James Montgomery, 1771-1854

There hath no temptation taken you but such as is common to man: but God is faithful, who will not suffer you to be tempted above that ye are able; but will with the temptation also make a way to escape, that ye may be able to bear it.
I Corinthians 10:13

Crisis situations are often the important pivotal points in our lives. Our response to these traumatic times--the loss of a loved one, a change in employment, a mistreatment by a trusted friend--will be the foundation stones upon which our lives are built. Maintaining the glow of our first love for God despite all the stresses of life is a major concern. The third stanza of this hymn teaches so well what our attitude should be when difficulties come our way: A desire to know what God is saying through the experience and a willingness to cast our cares on Him.

This beloved hymn was written by one of England's foremost hymn writers, James Montgomery. It was first published in 1853 with the title "Prayers on a Pilgrimage". The text is based on the heart-breaking, life-changing incident of Peter's denial of his Lord in the courtyard of the high priest ( Mark 14:54, 66-72).

"In the Hour of Trial" also teaches that believers, like Peter, are capable of rebelling and straying from the fellowship of their Lord. The Bible gives this warning: Wherefore let him that thinketh he standeth take heed lest he fall. (I Corinthians 10:12). The antidote to sin's allurements is the ability to keep our minds centered on Christ and His redemptive work for us. And like Peter, we can have our fellowship with God restored when we return to Him in brokenness and true humility. Peter's bitter sorrow that led to true repentance was the start of his spiritual greatness. Like Peter, we must let our pride and self-sufficiency become our Christ-confidence if our lives are to count for the Lord.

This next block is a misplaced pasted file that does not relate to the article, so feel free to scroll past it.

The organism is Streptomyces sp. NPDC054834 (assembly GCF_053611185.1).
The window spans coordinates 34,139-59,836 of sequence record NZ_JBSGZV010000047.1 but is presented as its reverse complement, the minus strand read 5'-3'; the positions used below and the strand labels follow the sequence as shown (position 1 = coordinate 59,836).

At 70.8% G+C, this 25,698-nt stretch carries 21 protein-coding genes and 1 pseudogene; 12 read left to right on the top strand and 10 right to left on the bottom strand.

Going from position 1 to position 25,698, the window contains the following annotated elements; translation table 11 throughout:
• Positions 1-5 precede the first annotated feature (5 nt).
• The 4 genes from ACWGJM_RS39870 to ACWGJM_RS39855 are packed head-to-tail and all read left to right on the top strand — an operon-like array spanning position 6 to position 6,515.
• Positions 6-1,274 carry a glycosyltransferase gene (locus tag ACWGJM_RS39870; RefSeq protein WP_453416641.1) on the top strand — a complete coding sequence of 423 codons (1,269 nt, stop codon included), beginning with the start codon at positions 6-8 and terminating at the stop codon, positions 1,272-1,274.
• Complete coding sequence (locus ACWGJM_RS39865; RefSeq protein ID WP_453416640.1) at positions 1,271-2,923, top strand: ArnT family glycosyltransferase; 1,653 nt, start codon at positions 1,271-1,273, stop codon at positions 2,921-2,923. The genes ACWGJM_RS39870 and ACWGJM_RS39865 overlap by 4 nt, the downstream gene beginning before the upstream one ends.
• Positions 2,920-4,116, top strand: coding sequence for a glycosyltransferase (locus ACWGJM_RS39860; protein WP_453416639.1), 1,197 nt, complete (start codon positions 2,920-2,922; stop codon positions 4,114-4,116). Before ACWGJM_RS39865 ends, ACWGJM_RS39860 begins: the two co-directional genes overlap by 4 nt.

In the hour of trial, Jesus, plead for me,
Lest by base denial I depart from Thee.
When Thou seest me waver, with a look recall,
Nor for fear or favor suffer me to fall.

With forbidden pleasures would this vain world charm,
Or its sordid treasures spread to work me harm,
Bring to my remembrance sad Gethsemane,
Or, in darker semblance, cross-crowned Calvary.

Should Thy mercy send me sorrow, toil and woe,
Or should pain attend me on my path below,
Grant that I may never fail Thy hand to see;
Grant that I may ever cast my care on Thee.

When my last hour cometh, fraught with strife and pain,
When my dust returneth to the dust again,
On Thy truth relying, through that mortal strife,
Jesus, take me, dying, to eternal life.

*For Today*: Mark 14:54, 66-72; John 16:33, 17:15; Galatians 6:14

Be sensitive to the possibility of denying your Lord even in some small word or action. Share with another believer who has strayed from God the truth and HOPE of a new beginning with Christ and His forgiveness.

Music url: The Cyber Hymnal

Taken from Amazing Grace -- 366 Inspiring Hymn Stories for Daily Devotions Copyright 1990 by Kenneth W. Osbeck. Published by Kregel Publications, Grand Rapids, MI. Used by permission. All rights reserved.

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